New answers tagged

1

With just a PIN and no TPM (or removable key storage such as a USB drive or a smartcard that you need to insert to boot), it's impossible to have any meaningful security against an adversary who can access the encrypted drive. It's only a protection against someone casually walking to your desk, inserting a USB stick and rebooting your computer from the ...


7

While Demento's answer is fine, I'd also present another user case I'm personally using: I have full disk encryption set up — using LUKS on a Linux-based box, and the scheme is implemented as follows: The boot partition is encrypted and requires a password to be entered so the boot manager (GRUB) is able to mount it. The partition contains the kernel image ...


45

If decryption only relies on the keyfile and this keyfile is readily available, there is indeed no significant security benefit in your setup. What you can do though is store the keyfile on a removable device (e.g. a USB stick) and detach it when you are not around. That way decryption is only possible when you are present and the removable device is ...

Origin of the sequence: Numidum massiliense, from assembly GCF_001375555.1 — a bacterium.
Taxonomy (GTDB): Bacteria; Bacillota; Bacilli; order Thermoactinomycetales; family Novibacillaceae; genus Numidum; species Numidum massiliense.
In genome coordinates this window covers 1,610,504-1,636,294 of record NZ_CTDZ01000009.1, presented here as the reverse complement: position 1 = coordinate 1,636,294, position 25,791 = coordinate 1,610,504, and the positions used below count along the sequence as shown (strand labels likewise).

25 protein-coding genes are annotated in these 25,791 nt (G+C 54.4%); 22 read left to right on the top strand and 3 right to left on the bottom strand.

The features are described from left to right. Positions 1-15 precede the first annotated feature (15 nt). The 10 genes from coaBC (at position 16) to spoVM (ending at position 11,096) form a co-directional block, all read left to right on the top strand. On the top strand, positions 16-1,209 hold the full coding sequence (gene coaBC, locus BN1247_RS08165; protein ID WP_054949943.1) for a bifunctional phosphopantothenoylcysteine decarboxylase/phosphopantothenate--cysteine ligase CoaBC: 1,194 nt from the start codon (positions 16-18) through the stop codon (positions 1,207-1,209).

1

Requests for product recommendations are off-topic on this site. However, taking the narrower question of "is Bitlocker safe", yes it is if you use it correctly. (Same caveat applies to Veracrypt, any other reputable full-volume encryption utility, and for that matter any reputable encryption utility of any sort at all). While it's true that it's closed ...


Top 50 recent answers are included